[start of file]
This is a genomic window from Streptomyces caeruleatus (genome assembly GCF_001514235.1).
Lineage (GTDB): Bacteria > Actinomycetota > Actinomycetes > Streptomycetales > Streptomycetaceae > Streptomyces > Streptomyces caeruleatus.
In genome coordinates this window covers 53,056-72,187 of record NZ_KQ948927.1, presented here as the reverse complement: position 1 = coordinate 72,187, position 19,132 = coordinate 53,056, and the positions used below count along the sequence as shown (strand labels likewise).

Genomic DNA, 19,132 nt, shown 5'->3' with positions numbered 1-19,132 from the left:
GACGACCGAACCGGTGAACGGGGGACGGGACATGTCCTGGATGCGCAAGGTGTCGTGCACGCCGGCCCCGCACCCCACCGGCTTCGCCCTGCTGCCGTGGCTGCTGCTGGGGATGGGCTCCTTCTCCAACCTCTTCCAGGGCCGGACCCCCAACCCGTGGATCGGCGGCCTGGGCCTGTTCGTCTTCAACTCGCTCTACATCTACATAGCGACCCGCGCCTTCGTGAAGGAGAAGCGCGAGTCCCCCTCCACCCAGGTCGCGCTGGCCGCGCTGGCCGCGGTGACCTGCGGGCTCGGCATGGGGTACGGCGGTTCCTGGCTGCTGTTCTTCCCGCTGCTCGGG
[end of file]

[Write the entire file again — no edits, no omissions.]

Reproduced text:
This is a genomic window from Streptomyces caeruleatus (genome assembly GCF_001514235.1).
Lineage (GTDB): Bacteria > Actinomycetota > Actinomycetes > Streptomycetales > Streptomycetaceae > Streptomyces > Streptomyces caeruleatus.
In genome coordinates this window covers 53,056-72,187 of record NZ_KQ948927.1, presented here as the reverse complement: position 1 = coordinate 72,187, position 19,132 = coordinate 53,056, and the positions used below count along the sequence as shown (strand labels likewise).

Genomic DNA, 19,132 nt, shown 5'->3' with positions numbered 1-19,132 from the left:
GACGACCGAACCGGTGAACGGGGGACGGGACATGTCCTGGATGCGCAAGGTGTCGTGCACGCCGGCCCCGCACCCCACCGGCTTCGCCCTGCTGCCGTGGCTGCTGCTGGGGATGGGCTCCTTCTCCAACCTCTTCCAGGGCCGGACCCCCAACCCGTGGATCGGCGGCCTGGGCCTGTTCGTCTTCAACTCGCTCTACATCTACATAGCGACCCGCGCCTTCGTGAAGGAGAAGCGCGAGTCCCCCTCCACCCAGGTCGCGCTGGCCGCGCTGGCCGCGGTGACCTGCGGGCTCGGCATGGGGTACGGCGGTTCCTGGCTGCTGTTCTTCCCGCTGCTCGGG